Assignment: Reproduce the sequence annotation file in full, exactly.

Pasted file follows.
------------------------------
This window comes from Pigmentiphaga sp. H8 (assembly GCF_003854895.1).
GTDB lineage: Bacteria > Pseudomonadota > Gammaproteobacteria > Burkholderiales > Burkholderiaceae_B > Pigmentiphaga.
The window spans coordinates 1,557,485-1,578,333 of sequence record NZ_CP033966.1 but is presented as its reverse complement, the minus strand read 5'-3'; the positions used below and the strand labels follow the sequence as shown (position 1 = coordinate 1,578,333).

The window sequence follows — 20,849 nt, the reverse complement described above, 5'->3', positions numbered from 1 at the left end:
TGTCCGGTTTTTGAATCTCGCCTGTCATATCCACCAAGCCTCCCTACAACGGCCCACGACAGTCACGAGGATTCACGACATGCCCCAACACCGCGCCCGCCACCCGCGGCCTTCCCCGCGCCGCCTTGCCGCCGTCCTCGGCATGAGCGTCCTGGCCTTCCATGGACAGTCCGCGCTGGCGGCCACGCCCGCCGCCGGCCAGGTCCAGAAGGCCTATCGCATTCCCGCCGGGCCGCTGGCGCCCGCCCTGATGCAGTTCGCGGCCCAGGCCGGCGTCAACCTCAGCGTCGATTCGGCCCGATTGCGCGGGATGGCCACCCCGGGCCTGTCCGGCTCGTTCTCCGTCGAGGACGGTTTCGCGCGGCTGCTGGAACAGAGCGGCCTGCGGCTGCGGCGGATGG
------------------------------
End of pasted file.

This window comes from Pigmentiphaga sp. H8 (assembly GCF_003854895.1).
GTDB lineage: Bacteria > Pseudomonadota > Gammaproteobacteria > Burkholderiales > Burkholderiaceae_B > Pigmentiphaga.
The window spans coordinates 1,557,485-1,578,333 of sequence record NZ_CP033966.1 but is presented as its reverse complement, the minus strand read 5'-3'; the positions used below and the strand labels follow the sequence as shown (position 1 = coordinate 1,578,333).

The window sequence follows — 20,849 nt, the reverse complement described above, 5'->3', positions numbered from 1 at the left end:
TGTCCGGTTTTTGAATCTCGCCTGTCATATCCACCAAGCCTCCCTACAACGGCCCACGACAGTCACGAGGATTCACGACATGCCCCAACACCGCGCCCGCCACCCGCGGCCTTCCCCGCGCCGCCTTGCCGCCGTCCTCGGCATGAGCGTCCTGGCCTTCCATGGACAGTCCGCGCTGGCGGCCACGCCCGCCGCCGGCCAGGTCCAGAAGGCCTATCGCATTCCCGCCGGGCCGCTGGCGCCCGCCCTGATGCAGTTCGCGGCCCAGGCCGGCGTCAACCTCAGCGTCGATTCGGCCCGATTGCGCGGGATGGCCACCCCGGGCCTGTCCGGCTCGTTCTCCGTCGAGGACGGTTTCGCGCGGCTGCTGGAACAGAGCGGCCTGCGGCTGCGGCGGATGG